In a further step toward its goal of a $20 per hour minimum wage by 2021, the government will increase the minimum wage to $17.70 per hour from 1 April this year. That is a fairly hefty $1.20 increase over the current $16.50 minimum wage. The government has also signalled it intends to increase the minimum wage to $18.90 from 1 April 2020 before hitting its $20 target the following year.
Starting out and Training rates will also increase to $14.16 per hour from 1 April 2019.
Employers should be reviewing pay rates now to ensure no employees will fall below the new minimum wage from 1 April. That is a straight-forward exercise for employees paid an hourly rate, but do not forget about salaried employees, who are also entitled to be paid at least the minimum wage for all hours worked. Particular care should be paid to salaried employees whose hours of work fluctuate. Large variations in hours may mean those employees pay dips close to (and potentially below) minimum wage thresholds in some pay periods.
Breaches of minimum wage obligations carry a penalty of up to $50,000 per breach for an individual, or the greater of $100,000 or three times the amount of the financial gain made for a company. Non-compliant employers will also automatically be stood down by Immigration New Zealand from hiring migrant workers (or supporting current migrant workers’ visa renewals) for up to two years. For some employers (and their employees) that is a potentially very serious sanction.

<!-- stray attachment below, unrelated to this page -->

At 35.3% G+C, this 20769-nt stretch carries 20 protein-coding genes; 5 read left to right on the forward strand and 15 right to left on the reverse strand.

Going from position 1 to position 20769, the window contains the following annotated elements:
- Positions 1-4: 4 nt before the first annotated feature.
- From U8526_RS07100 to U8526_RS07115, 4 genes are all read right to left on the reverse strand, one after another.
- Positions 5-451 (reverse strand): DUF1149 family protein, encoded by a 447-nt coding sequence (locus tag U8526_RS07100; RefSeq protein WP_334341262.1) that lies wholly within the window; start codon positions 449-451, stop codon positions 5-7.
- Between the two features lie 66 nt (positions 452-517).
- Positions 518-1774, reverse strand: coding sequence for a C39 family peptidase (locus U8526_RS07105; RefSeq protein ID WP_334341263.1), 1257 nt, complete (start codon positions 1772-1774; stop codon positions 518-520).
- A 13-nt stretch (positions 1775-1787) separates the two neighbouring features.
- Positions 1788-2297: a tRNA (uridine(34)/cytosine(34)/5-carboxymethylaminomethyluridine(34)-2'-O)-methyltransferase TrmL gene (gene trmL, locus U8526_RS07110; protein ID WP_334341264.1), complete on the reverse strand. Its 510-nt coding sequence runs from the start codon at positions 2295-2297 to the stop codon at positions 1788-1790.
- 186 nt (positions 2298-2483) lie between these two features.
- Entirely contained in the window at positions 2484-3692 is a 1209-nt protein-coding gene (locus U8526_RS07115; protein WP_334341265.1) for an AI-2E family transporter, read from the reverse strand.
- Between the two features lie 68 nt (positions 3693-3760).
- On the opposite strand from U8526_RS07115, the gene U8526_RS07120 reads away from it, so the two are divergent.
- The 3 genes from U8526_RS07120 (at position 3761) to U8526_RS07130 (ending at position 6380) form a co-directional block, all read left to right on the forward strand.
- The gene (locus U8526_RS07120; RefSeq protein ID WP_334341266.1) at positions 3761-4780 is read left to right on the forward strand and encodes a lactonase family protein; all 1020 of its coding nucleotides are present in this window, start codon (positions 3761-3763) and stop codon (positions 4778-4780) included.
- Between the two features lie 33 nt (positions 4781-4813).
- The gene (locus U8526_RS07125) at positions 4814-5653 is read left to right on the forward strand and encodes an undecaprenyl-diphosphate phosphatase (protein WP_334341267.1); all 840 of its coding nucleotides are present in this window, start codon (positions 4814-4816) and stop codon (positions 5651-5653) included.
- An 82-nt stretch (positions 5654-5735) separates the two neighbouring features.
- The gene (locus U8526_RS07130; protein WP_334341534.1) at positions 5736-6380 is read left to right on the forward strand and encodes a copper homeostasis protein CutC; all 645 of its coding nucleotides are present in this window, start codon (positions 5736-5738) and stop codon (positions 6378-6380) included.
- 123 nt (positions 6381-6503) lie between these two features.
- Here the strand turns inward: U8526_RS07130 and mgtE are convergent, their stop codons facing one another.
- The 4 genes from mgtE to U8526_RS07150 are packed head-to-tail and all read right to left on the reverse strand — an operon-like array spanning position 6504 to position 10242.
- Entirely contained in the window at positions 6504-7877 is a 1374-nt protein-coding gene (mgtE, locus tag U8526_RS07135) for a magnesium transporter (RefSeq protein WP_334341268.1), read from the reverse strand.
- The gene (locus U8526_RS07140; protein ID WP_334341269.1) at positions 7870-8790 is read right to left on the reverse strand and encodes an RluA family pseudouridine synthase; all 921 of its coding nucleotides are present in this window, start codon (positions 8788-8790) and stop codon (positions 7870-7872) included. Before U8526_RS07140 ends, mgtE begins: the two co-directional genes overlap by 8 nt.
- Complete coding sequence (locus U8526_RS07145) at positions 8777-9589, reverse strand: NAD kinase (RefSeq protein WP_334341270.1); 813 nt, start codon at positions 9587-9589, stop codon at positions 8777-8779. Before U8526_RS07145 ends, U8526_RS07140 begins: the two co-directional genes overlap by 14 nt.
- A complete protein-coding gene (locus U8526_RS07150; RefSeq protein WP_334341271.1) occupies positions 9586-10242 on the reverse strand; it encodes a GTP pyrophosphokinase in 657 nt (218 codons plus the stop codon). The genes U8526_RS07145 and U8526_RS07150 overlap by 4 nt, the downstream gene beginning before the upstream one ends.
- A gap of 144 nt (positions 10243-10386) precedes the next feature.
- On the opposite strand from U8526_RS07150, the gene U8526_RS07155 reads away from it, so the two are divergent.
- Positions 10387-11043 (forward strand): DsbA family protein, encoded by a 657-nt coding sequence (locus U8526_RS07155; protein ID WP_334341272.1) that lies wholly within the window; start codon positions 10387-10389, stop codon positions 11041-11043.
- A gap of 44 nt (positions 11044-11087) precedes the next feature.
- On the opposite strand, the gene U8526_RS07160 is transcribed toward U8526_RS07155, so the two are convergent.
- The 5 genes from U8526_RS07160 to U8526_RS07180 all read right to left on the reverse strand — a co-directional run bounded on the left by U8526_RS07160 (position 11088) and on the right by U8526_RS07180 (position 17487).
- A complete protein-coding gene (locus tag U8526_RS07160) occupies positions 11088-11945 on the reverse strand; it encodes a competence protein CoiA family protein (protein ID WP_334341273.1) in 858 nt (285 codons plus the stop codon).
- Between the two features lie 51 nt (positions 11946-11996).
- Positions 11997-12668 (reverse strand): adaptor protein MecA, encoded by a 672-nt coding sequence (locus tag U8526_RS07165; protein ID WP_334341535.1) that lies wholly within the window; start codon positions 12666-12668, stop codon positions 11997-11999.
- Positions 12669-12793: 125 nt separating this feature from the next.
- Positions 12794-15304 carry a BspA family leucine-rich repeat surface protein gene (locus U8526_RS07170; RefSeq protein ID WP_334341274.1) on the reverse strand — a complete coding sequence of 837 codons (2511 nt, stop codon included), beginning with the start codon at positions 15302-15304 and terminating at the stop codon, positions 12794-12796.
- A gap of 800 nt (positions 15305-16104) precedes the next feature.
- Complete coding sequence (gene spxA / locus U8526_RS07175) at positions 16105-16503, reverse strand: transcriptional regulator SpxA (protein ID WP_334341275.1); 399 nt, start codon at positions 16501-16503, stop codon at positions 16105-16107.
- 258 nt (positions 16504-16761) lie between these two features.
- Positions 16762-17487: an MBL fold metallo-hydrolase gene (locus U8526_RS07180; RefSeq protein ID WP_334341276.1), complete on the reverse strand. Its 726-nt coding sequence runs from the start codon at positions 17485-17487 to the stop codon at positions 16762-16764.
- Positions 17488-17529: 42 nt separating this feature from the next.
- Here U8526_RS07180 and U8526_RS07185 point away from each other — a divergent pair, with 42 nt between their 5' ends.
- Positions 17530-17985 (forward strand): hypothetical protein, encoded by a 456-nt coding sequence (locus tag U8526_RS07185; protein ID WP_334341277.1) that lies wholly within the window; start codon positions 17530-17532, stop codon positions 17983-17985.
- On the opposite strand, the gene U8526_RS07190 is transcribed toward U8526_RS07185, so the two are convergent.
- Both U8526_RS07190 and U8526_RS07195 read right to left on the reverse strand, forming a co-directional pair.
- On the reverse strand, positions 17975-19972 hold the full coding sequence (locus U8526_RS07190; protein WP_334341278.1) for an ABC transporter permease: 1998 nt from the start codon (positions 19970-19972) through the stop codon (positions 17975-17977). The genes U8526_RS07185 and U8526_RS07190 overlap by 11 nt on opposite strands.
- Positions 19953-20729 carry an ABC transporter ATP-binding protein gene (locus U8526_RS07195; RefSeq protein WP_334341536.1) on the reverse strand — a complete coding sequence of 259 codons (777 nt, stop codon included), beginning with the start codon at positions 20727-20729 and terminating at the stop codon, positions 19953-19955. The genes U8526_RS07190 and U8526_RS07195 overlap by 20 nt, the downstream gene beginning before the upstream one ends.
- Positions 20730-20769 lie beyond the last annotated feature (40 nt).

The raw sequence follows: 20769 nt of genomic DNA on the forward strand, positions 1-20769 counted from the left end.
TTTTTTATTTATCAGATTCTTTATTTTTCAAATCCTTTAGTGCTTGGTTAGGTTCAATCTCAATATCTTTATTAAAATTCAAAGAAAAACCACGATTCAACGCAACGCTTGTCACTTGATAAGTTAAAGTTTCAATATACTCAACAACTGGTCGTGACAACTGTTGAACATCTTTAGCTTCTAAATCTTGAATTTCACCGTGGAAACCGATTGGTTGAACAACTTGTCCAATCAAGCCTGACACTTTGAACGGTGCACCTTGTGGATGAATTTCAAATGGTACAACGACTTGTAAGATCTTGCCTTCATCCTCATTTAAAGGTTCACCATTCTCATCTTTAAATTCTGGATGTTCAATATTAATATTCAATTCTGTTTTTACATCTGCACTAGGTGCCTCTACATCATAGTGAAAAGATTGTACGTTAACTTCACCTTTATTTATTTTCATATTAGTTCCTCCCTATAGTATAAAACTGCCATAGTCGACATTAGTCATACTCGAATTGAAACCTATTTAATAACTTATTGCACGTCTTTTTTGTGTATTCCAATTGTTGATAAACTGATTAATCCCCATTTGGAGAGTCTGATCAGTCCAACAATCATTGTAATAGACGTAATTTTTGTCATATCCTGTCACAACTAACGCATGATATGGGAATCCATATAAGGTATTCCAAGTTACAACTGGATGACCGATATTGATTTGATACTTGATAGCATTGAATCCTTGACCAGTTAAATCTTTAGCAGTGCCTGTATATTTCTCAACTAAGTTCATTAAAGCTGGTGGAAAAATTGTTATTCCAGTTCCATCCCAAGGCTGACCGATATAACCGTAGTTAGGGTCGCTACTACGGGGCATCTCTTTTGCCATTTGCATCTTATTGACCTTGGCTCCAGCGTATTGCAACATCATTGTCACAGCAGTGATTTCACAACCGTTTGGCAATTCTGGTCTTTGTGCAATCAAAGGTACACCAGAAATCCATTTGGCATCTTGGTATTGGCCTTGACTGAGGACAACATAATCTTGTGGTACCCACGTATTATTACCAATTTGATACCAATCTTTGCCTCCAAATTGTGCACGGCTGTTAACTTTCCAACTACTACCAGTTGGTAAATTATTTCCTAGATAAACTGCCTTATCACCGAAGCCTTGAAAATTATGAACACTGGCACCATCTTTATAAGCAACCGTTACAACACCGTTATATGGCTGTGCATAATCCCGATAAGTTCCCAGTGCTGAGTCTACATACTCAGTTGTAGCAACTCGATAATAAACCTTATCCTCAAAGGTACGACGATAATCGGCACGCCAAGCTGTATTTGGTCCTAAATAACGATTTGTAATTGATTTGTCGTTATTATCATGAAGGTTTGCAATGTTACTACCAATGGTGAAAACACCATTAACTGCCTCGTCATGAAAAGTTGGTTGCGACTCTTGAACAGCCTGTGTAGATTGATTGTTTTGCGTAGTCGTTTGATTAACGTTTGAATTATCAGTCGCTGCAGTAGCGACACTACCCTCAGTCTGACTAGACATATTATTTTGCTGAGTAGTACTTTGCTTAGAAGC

The Labour Inspectorate is still hot on minimum wage compliance and there have been a number of prosecutions for minimum wage breaches in the past year, so it pays for employers to make sure they have their ducks in a row. Accurate wage, time and holidays records are also an area the Labour Inspectorate is continuing to monitor closely, with penalties of $1,000 per breach of those obligations, up to a maximum of $20,000 for multiple breaches in a three month period.
Talk to our employment law team for more information or to discuss your requirements.